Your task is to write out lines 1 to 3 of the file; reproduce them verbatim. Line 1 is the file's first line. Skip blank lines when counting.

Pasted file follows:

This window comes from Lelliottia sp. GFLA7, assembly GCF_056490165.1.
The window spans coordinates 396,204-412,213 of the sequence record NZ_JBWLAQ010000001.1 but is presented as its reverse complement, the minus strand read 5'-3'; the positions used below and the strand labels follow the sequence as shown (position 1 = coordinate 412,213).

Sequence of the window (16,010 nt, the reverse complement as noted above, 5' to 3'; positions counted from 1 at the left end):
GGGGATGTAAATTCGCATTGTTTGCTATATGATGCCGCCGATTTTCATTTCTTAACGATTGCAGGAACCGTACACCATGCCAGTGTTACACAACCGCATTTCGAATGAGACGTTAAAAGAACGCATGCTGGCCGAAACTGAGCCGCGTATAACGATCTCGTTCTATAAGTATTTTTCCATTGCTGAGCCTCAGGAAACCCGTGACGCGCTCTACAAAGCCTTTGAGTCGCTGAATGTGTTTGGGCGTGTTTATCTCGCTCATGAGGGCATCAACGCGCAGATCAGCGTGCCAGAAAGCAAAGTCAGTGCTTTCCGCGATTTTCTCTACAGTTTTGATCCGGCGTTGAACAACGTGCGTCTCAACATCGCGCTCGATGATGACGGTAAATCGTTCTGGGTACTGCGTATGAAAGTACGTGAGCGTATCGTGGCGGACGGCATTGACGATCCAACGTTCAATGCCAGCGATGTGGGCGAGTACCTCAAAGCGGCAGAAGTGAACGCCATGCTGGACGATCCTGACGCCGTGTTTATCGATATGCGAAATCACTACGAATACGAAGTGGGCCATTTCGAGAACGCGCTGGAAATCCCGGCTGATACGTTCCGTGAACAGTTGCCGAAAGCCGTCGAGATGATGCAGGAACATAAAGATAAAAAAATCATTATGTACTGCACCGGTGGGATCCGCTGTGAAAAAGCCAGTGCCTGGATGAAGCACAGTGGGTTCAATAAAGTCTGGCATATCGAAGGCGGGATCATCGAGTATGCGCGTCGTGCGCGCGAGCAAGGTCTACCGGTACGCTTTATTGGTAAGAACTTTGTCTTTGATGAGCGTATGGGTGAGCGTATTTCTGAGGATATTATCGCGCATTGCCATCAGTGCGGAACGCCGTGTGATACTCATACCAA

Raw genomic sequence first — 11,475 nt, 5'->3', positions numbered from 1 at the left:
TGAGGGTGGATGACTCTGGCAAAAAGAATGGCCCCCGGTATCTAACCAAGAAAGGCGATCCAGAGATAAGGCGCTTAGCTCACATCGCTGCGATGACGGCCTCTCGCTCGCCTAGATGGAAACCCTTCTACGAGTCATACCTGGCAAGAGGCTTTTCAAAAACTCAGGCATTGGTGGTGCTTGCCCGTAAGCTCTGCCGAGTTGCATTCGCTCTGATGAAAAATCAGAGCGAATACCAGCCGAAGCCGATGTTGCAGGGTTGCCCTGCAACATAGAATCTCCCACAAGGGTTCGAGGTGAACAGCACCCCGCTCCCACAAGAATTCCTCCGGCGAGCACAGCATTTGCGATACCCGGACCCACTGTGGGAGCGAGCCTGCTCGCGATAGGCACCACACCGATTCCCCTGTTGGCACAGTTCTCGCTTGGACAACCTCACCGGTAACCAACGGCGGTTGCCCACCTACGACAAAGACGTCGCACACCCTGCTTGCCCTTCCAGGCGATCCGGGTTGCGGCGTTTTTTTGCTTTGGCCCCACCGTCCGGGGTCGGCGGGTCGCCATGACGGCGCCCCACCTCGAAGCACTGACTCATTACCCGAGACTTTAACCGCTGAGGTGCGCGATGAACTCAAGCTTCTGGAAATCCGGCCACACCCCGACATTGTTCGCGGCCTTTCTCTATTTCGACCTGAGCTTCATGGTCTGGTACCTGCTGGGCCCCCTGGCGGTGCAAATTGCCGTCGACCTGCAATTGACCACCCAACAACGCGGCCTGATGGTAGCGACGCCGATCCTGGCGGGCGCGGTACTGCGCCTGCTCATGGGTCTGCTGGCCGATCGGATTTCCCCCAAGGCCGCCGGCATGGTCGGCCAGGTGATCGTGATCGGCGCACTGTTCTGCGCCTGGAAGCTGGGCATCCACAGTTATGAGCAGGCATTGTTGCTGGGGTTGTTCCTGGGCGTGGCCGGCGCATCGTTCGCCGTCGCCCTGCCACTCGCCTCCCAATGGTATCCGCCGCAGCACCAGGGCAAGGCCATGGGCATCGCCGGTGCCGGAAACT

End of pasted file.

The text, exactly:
This window comes from Lelliottia sp. GFLA7, assembly GCF_056490165.1.
The window spans coordinates 396,204-412,213 of the sequence record NZ_JBWLAQ010000001.1 but is presented as its reverse complement, the minus strand read 5'-3'; the positions used below and the strand labels follow the sequence as shown (position 1 = coordinate 412,213).

Sequence of the window (16,010 nt, the reverse complement as noted above, 5' to 3'; positions counted from 1 at the left end):